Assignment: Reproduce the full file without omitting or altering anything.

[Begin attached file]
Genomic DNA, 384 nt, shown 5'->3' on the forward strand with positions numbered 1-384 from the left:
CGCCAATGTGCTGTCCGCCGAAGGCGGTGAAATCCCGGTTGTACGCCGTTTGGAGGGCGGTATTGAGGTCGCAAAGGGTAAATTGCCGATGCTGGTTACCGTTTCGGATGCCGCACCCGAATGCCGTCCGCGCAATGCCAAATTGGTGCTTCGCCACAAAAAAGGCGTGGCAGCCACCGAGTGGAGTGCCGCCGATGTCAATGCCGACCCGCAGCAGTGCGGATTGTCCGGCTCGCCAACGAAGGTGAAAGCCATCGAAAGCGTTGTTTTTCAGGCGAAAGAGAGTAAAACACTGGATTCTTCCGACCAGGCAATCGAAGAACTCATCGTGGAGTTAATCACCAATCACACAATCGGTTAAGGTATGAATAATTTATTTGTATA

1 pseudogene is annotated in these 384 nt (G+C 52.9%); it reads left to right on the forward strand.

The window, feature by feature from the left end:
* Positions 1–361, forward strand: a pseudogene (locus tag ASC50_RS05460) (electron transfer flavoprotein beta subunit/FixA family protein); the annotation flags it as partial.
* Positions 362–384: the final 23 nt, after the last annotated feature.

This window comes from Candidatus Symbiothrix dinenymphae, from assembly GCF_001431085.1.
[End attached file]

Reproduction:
Genomic DNA, 384 nt, shown 5'->3' on the forward strand with positions numbered 1-384 from the left:
CGCCAATGTGCTGTCCGCCGAAGGCGGTGAAATCCCGGTTGTACGCCGTTTGGAGGGCGGTATTGAGGTCGCAAAGGGTAAATTGCCGATGCTGGTTACCGTTTCGGATGCCGCACCCGAATGCCGTCCGCGCAATGCCAAATTGGTGCTTCGCCACAAAAAAGGCGTGGCAGCCACCGAGTGGAGTGCCGCCGATGTCAATGCCGACCCGCAGCAGTGCGGATTGTCCGGCTCGCCAACGAAGGTGAAAGCCATCGAAAGCGTTGTTTTTCAGGCGAAAGAGAGTAAAACACTGGATTCTTCCGACCAGGCAATCGAAGAACTCATCGTGGAGTTAATCACCAATCACACAATCGGTTAAGGTATGAATAATTTATTTGTATA

1 pseudogene is annotated in these 384 nt (G+C 52.9%); it reads left to right on the forward strand.

The window, feature by feature from the left end:
* Positions 1–361, forward strand: a pseudogene (locus tag ASC50_RS05460) (electron transfer flavoprotein beta subunit/FixA family protein); the annotation flags it as partial.
* Positions 362–384: the final 23 nt, after the last annotated feature.

This window comes from Candidatus Symbiothrix dinenymphae, from assembly GCF_001431085.1.